Christiaan Virant and Zhang Jian, "The Buddha Machine"

The box cover depicts what could be a strange retro-digital flower with Buddhist temples pictured in the background. The writing is entirely in Chinese, with something which loosely translates as "electronic prayer machine" on the spine and on the back a list of good things about buddhism (being nice to others, not killing, etc,...) and the all important "Made in Hong Kong."


Two stickers are on the back, one indicating which color machine is contained within (mine is white), the other with the tracklist. There's nine titles which correspond to the nine loops on the little box known as the Buddha Machine, all of which are serene and meditative, perhaps originally intended to to accompany a prayer session, but as a portable machine, its uses can be widespread. For me it has already provided some office ambiance and a perfect bit of aural background to doing some reading at home.

Turn the volume up and it clicks on and the sound comes alive. The switch on the side with the arrows runs through the cycle of tracks 1 through 9, always starting at 1 when the unit is turned on no matter where it left off.

The first one, "Horse" is languid and almost cinematic, slowly shifting back and forth between two main tones. The second one, "Gu Zhang" (a 21-stringed Chinese instrument) also shifts back and forth between two short movements, played on Gu Zhang I'm assuming. The third track carries the name of the Chinese mouth organ, the "Sheng," but this is the first track which seems to have more than a couple notes including a background accompaniment, slightly resembling a mouth harp. Whether or not the main instrument being played is actually a sheng could be anybody's guess as the sound quality is fairly poor. Track four is "B1" and is simply a chord which could be performed on a keyboard instrument repeated over and over again. Track five, "Goat," is a short and spritely melody performed by or mimics a wind instrument, at least an instrument that can only play one note at a time, however it's put through delays and could just as easily be entirely electronic. Track six is named "Xiao," which is an instrument made of bamboo with an over 2,000 year old history. Once again the melody is short, this time consisting of only three notes, but it's a descending melody and noticably more reserved than its predecessor. Track seven, "Zhoun," is only two delay soaked notes but is the track all Labradford fans will end up on for hours as they drift away towards inner peace. Track eight, "B2," isn't much like "B1," except for the origins of the sounds are difficult to pinpoint as they're complex: the loop is longer, and there are more sound sources in the entire mix. The final track, "Dance," isn't much of a dance and actually gets quite annoying. Perhaps this is the loop that the new age store owner puts on to get the weirdos to leave before they start meditating on her floor.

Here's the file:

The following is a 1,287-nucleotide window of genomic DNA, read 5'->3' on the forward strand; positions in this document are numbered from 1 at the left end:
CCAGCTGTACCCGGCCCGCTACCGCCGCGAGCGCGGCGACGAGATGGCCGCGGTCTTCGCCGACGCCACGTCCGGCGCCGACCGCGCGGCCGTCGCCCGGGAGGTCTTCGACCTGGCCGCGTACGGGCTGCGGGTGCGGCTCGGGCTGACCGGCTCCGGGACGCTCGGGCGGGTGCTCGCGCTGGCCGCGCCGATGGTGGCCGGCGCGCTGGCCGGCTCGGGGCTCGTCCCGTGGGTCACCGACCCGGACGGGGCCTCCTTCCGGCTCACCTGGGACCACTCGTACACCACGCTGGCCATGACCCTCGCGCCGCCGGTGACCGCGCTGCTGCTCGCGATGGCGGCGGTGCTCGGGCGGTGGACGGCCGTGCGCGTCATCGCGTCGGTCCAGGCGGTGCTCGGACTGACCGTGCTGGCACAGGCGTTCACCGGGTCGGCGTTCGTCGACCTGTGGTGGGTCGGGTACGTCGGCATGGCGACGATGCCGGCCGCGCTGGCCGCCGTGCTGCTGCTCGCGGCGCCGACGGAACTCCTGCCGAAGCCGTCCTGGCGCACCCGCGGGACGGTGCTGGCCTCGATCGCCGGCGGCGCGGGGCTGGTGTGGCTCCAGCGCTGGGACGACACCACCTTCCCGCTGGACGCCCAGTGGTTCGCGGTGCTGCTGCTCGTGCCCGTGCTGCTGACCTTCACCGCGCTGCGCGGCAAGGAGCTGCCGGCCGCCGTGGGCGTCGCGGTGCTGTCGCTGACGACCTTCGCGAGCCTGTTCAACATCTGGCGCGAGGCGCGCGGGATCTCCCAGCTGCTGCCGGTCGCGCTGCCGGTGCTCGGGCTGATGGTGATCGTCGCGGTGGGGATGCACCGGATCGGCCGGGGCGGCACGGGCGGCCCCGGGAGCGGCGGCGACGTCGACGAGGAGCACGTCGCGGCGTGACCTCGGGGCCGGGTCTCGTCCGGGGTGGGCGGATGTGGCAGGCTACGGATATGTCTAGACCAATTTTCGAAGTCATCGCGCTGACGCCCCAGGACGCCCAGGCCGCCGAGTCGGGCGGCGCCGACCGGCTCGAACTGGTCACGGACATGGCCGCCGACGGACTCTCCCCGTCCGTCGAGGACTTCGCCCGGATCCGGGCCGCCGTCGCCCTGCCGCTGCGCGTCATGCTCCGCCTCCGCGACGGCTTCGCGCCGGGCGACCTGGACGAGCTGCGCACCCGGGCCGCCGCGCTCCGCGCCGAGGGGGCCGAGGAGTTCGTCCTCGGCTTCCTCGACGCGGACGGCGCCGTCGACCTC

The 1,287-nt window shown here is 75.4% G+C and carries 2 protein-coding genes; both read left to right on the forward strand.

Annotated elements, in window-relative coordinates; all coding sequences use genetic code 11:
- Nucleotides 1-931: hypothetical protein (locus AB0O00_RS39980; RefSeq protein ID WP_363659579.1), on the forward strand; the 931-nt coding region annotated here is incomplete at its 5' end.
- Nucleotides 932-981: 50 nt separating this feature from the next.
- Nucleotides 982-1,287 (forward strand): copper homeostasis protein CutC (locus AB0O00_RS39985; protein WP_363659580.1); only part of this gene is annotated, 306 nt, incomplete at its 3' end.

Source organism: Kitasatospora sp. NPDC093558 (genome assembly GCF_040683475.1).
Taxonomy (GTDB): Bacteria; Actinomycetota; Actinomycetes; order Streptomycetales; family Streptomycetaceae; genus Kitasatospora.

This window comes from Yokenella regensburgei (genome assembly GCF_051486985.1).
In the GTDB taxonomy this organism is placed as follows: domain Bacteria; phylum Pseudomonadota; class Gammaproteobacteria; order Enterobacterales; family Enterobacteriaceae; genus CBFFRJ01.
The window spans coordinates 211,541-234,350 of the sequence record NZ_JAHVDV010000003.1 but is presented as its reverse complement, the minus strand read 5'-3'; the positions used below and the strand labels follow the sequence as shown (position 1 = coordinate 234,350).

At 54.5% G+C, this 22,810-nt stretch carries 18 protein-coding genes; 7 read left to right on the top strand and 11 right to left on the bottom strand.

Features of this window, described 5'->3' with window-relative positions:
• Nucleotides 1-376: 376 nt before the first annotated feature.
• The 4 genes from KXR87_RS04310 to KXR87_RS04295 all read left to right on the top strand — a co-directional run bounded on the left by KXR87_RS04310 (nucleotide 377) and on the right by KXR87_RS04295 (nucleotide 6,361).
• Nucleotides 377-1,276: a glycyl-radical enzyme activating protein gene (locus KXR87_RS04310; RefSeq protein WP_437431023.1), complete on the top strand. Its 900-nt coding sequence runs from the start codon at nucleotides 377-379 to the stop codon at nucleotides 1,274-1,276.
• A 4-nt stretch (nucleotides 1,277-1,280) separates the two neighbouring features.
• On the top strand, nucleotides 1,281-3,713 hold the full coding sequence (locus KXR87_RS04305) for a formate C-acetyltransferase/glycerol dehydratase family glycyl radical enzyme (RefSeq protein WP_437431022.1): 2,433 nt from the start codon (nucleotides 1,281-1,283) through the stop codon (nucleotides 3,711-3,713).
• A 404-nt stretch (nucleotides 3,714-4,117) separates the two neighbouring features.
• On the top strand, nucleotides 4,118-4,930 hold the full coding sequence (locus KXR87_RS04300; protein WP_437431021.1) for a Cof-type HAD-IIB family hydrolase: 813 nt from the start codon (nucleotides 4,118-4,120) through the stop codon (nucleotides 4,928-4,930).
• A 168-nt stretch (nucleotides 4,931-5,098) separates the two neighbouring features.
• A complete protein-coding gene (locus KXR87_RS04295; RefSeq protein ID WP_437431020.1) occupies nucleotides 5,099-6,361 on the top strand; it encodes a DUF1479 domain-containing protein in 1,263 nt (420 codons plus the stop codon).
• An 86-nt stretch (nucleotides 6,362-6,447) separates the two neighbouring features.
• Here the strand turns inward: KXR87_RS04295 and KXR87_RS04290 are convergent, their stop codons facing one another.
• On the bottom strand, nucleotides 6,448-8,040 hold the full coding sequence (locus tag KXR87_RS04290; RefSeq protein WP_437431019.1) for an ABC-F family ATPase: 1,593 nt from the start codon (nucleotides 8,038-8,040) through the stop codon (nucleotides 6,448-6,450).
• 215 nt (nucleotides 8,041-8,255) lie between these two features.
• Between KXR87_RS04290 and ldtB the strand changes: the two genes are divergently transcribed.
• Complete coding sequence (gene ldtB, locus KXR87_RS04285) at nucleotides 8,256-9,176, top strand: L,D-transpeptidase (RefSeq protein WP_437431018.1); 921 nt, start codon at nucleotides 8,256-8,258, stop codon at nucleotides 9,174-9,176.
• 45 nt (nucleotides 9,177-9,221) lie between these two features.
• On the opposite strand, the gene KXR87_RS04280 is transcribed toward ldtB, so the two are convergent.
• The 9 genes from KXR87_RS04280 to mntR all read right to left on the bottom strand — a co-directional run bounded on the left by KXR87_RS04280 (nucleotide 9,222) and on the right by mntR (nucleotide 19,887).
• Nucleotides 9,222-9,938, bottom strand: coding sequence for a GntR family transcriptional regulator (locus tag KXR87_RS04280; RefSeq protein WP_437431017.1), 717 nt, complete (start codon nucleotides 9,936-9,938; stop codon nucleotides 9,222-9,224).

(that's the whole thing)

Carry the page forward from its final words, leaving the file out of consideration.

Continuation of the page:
This is debatably (depending on who you ask) the first in a series of sound boxes to be produced by FM3 and distributed to the geeks who listen to anything Staalplaat tells them to. Be warned of a few things however. The stereo jack which has the little headphone symbol doesn't make the sound any better: it's easier to simply listen without headphones as the sound is entirely monaural. The unit is delicate and can bend in pitch and sound like it's dying when squeezed too hard. The 4.5 AC in might seem like it fits your Sony 4.5 AC adaptor for that Discman you no longer use thanks to your iPod, but it doesn't and it won't work. And finally, there's absolutely nothing authentic about this unit: this is -not- music captured in a Buddhist temple and boxed up for western consumption. In fact, that mere idea flies in the face of buddhism to even take such a sacred element and profit off it. It is a very neat little toy for the easily amused music über-nerd.